Stepping back on Thursdays to remember and learn from old memories. Here’s a blog from our founder – originally posted on June 12, 2011 – http://theheartofexile.blogspot.com/2011/06/i-am-not-dirty-anymore.html
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I am not dirty anymore. Not like I have been. Especially the last few weeks. There is no longer dirt under my nails that I can’t keep out and my feet aren’t covered with red dust from dancing in the dirt beside children orphaned by the LRA. I am not using a bucket of water and a cup to bathe anymore and children or drums didn’t wake me up this morning. I am not in the middle of the bush in the middle of a village. Not in body… but I am there. I am there in spirit. Looking at Gloria and telling her how beautiful she is. How God is her forever father so she can never be orphaned again. I am hugging Joyce and laughing with her as she tells me that last night was the first night she has not had a nightmare of the LRA killing her family in “many many months”. She is beaming. I am standing before a group of 65 children as they draw their heartaches (guns, rebels, blood, burning huts) and at the feet of a 9 year old girl as she tells the group how she watched Kony’s soldiers slit her mother’s throat from one side to the other. She was the age of my youngest niece when that happened, and I have to look away to keep from crying.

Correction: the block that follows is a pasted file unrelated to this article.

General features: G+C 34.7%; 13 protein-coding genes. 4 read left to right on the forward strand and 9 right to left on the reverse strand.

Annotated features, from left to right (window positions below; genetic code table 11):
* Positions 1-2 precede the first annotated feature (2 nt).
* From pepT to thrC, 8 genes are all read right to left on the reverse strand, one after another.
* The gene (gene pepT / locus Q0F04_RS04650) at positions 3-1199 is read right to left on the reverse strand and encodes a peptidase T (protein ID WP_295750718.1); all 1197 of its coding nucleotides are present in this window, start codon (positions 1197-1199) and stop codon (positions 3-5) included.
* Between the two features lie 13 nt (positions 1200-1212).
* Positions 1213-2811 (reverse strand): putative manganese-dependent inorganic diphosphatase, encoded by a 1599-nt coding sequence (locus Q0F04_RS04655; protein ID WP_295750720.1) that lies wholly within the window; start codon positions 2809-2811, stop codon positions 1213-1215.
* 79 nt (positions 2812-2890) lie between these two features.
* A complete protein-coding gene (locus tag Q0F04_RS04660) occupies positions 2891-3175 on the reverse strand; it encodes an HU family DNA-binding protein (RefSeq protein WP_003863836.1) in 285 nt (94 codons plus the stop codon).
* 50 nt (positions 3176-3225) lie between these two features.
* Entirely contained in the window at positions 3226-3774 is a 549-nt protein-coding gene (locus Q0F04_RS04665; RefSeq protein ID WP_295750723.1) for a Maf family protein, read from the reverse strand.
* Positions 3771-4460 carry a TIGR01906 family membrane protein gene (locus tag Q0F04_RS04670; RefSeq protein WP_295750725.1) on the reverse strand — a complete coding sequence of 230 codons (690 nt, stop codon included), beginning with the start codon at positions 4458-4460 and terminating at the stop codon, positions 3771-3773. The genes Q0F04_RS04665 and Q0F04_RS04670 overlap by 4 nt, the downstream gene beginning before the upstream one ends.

I am watching our team work tirelessly and seamlessly to fit a 5 day program into 2.5 days after adding a sports therapy component and EMDR/self soothing techniques to help them process their emotions in the middle of a flashback or nightmare.